In 1874, they built a brick chapel on the corner of 10th Street and 4th Avenue and congregated there until building a bigger church at the same location in 1890. In 1912, First United National Bank asked to purchase the property to build their grand bank building, which is now the St. James Building. The congregation obliged and sold the property for $55,000, all put toward the current structure now on 5th Avenue. The $128,000 facility of Cleveland gray sandstone features 100-foot towers modeled after the Magdaline Towers of London. It was designed by the architectural firm Fulton and Butler of Uniontown, Pa.

The sanctuary of the church features a domed ceiling, and an "Akron Plan" partition in the back. It could be raised up or lowered to separate the sanctuary and Sunday school rooms. Today, it remains raised up to increase the size of the sanctuary.

The cornerstone of the church was laid in August 1912. After some delays because of the 1913 flood, the congregation finally held its first service there in June 1914.

The financing of the new church was a tight squeeze. According to church history, women of the church started serving Friday night dinners as soon as the basement of the facility was complete -- long before the rest of the church was finished. It is told that one Friday night dinner was vital in paying the workers the following day.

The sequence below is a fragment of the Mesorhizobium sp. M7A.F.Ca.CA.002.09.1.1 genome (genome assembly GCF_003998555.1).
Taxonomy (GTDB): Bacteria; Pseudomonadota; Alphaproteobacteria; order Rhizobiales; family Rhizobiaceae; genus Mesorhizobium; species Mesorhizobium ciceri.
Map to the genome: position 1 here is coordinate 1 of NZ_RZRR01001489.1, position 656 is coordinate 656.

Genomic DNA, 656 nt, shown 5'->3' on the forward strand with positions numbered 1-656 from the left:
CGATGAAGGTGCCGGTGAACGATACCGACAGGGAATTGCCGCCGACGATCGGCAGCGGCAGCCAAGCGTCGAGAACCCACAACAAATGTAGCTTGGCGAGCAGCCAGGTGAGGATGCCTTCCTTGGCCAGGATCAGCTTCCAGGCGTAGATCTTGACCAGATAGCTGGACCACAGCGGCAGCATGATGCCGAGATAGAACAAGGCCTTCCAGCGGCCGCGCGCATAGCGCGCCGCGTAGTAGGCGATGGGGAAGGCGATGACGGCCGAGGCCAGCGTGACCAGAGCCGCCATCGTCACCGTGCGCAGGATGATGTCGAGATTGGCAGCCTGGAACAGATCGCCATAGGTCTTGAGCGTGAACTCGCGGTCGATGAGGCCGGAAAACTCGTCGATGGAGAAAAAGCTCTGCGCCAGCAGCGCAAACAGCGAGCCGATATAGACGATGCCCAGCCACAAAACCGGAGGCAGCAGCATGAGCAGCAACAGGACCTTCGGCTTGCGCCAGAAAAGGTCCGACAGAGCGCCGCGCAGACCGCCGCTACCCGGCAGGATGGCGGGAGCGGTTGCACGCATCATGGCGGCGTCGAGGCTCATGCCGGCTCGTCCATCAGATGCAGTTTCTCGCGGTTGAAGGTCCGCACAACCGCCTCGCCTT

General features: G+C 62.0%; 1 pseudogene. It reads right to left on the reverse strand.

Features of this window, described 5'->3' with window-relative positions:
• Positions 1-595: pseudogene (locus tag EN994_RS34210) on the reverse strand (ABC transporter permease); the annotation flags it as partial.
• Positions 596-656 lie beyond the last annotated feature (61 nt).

Today, a dedicated group of volunteers, or "Willing Workers," show up every Wednesday to do odds and ends around the church to maintain the grand structure, which had a large addition, or education wing, built later in the 20th century.

"We are fortunate to have endowment gifts from the past which help us keep the building going," the Rev. Mark Conner said, adding that this year brings a major roofing and structural project.

Dixon Electric has been a great contractor to work with, and T.R. Johnson is a member of the congregation and takes care of the plumbing. A community business that has added to the beauty of the church has been Archer's Flowers, which donates flowers weekly, as the family has been in the congregation for many decades.

Community projects